Published in the Star-Ledger, Thursday, July 26, 2007
Arrested Samaritan has police video on her side
A videotape taken by the Roselle Park police provides more details of a recent incident in which a young mother helping a victim at the scene of an accident found herself in handcuffs.
The videotape shows how in a span of 25 minutes, Monica Montoya, 25, of Elizabeth was reduced from a dutiful good Samaritan to a wailing and frightened mother handcuffed in the back of a police car moments after a police officer had forced her to the pavement and arrested her.
"I have to pick up my baby!" Montoya cries out from a back seat of a police car after her arrest the morning of June 20 -- an arrest that came, the tape shows, after she spent about 20 minutes helping the police with a traffic accident victim. "My baby! My baby!"
"Stop it!" shouts the officer who arrested her, Harold Breuninger. Later, he yells, "Stop talking!"
The tape also includes an off-camera discussion of what charges the cops should bring against the woman who, on her way from work to catch a bus to pick up her 6-year-old daughter from the child's first day at a new school, stopped to help another woman struck by a senior citizens' van.
A second, so far unidentified policeman, discussing the charges with Breuninger, expresses concern about what happened at East Westfield Avenue and Chestnut Street.
"It was my call and now it's totally f-----d up," the officer says. Why he says "my call" is unclear, but the tape opens with his dispatch to the scene and could be a reference to his call to the accident by headquarters.
Montoya ultimately was charged with obstruction and resisting arrest.
The tape and police reports on the incident were obtained by The Star-Ledger from Martin Perez, Montoya's lawyer, after the Roselle Park police department denied the newspaper's request, filed under the Open Public Records Act, for all related documents.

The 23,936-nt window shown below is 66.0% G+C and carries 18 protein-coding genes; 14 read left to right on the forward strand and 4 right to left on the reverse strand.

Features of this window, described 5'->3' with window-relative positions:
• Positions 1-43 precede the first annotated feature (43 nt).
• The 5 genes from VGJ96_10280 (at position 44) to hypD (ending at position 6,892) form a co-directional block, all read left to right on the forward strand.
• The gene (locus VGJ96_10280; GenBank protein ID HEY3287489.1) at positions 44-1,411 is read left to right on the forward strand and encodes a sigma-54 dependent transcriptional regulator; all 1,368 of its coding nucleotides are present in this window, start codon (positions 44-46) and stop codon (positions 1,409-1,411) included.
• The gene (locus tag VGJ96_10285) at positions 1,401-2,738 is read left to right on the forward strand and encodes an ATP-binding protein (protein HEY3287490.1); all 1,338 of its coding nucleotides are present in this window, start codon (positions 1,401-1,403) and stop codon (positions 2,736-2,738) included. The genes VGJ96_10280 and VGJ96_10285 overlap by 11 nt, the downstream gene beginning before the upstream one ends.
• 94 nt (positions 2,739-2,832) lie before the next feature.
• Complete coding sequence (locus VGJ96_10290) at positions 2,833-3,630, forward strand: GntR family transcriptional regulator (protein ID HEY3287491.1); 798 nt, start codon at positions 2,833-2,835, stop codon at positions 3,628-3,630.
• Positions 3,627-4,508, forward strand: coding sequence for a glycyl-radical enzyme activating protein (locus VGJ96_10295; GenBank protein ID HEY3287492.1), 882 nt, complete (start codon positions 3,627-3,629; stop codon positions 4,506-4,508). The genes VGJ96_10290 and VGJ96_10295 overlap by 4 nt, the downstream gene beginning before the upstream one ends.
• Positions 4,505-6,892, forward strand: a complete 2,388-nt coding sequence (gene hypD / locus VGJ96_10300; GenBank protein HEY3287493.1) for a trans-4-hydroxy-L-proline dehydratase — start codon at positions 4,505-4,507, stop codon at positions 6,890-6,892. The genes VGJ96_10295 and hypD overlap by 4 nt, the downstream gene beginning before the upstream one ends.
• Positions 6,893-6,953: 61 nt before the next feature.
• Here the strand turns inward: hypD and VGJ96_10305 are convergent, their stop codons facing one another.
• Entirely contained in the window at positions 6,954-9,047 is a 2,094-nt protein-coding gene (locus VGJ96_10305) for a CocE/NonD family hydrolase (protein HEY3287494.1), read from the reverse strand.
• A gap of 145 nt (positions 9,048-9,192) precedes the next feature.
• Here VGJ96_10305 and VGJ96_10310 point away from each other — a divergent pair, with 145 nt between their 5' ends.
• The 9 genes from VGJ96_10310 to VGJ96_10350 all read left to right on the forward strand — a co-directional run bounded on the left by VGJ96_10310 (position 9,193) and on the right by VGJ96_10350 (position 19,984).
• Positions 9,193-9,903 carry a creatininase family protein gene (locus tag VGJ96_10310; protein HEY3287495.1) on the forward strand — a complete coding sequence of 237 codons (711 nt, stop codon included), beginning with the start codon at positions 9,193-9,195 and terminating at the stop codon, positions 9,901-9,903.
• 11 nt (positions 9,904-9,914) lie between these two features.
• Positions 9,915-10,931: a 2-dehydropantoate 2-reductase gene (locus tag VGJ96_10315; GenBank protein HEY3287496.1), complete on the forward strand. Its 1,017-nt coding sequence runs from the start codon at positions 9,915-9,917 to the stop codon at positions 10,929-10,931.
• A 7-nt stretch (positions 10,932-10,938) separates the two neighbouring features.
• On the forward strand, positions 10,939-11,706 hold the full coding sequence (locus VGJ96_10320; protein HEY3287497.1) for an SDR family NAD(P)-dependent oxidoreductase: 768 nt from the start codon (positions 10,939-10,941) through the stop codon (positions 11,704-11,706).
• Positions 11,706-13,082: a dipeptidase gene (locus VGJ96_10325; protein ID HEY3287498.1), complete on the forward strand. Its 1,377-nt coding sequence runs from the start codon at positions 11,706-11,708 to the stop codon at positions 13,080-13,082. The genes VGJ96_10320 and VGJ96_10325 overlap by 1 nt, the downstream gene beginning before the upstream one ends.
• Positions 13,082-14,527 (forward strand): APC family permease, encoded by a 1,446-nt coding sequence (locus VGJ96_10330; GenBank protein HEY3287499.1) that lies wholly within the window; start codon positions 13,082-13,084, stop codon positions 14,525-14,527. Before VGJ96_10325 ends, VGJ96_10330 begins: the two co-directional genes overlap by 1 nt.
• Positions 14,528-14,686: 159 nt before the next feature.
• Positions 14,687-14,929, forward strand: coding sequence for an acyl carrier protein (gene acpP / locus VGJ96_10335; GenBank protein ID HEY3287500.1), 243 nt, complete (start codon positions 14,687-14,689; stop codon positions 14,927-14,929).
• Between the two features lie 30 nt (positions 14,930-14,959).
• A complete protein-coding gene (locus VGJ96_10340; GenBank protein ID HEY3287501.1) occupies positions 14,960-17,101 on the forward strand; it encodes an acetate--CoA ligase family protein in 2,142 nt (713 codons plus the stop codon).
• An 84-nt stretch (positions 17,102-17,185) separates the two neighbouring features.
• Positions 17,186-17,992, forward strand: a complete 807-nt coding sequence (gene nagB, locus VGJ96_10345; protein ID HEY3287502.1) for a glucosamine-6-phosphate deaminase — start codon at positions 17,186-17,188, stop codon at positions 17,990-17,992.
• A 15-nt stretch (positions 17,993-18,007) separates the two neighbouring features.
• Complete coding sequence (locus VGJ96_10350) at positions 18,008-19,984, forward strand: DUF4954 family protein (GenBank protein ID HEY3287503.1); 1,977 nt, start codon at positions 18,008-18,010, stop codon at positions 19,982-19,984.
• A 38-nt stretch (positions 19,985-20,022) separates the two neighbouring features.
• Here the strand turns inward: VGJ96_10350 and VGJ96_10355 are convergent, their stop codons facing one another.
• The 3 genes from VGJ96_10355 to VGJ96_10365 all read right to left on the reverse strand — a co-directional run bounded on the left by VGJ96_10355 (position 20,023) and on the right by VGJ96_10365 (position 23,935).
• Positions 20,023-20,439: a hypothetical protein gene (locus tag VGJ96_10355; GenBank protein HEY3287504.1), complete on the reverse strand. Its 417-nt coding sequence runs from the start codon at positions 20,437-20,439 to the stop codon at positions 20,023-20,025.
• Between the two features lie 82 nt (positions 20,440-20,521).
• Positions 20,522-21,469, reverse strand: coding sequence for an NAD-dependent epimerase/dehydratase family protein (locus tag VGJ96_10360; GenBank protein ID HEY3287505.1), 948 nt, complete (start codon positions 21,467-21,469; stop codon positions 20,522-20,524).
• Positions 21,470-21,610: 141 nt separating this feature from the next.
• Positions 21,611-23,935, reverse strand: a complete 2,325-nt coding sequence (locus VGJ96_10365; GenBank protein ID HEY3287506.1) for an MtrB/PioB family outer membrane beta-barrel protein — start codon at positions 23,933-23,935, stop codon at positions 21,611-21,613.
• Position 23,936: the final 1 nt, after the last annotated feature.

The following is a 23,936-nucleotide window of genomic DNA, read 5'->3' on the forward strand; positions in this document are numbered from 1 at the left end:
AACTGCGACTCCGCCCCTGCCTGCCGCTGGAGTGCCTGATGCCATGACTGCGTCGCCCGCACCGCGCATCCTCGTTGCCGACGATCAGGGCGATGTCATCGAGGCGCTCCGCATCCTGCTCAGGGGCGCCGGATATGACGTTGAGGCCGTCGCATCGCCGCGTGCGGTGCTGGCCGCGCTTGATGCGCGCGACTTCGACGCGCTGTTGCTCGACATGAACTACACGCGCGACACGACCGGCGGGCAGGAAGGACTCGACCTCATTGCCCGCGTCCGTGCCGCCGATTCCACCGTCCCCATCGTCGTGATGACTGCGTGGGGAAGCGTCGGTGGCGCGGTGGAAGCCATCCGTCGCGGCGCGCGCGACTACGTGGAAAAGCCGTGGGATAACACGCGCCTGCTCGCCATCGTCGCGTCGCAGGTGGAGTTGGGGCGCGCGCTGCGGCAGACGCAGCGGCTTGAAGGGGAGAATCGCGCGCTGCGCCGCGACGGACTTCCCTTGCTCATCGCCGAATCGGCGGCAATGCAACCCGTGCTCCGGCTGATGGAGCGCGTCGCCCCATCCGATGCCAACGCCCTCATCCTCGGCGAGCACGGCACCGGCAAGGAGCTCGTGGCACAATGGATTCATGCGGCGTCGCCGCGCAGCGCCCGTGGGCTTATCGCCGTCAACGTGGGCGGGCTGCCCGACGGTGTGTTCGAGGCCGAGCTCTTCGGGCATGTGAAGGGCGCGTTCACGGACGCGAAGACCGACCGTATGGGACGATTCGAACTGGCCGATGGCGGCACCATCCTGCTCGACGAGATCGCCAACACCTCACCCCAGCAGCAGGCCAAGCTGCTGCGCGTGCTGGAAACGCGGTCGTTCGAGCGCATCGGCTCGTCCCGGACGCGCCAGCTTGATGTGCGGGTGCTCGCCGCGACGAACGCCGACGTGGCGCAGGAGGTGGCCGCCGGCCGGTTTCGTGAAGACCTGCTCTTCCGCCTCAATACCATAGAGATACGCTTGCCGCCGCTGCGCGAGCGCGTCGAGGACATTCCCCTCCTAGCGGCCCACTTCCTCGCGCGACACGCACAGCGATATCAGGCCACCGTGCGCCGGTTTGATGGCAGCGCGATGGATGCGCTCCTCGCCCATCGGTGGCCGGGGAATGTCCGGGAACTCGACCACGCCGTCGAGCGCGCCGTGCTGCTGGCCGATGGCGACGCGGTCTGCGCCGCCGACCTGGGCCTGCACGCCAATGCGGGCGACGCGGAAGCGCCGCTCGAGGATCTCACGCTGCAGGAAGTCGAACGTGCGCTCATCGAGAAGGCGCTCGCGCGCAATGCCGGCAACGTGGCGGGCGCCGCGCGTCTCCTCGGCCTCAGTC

All previous inquiries to the police department about the incident have been referred to Lt. Paul Morrison, who has declined to discuss details of the incident because, he said, it is under investigation.
Yesterday, I told Morris the paper had obtained a copy of the tape and the arrest report and asked him for comment on details. He again declined "due to the ongoing investigation."
The video depiction tends to contradict paper reports filed by the police, but seems to corroborate what Montoya told The Star-Ledger in an earlier interview for a column that appeared July 9.
For example, Breuninger writes in his report:
"The entire time she was acting very irrational, refusing to listen to me or to focus on what I was saying to her."
But the tape shows that, for most of the time recorded, Montoya was calm and helpful to police, tending to the wounded woman -- Vilma Bellido, 58, of Kenilworth -- and calling the victim's relatives with a cell phone borrowed from a plainclothes policeman.
Later on the tape, Montoya appears to be asking to again borrow the same phone to arrange for someone to pick up her daughter. She becomes obviously upset -- but hardly irrational. She is depicted gesturing with her hands; in a separate interview, she said she was trying to persuade the cops that she was late getting to Elizabeth's P.S. 12 where her daughter, Emily, had just started summer school.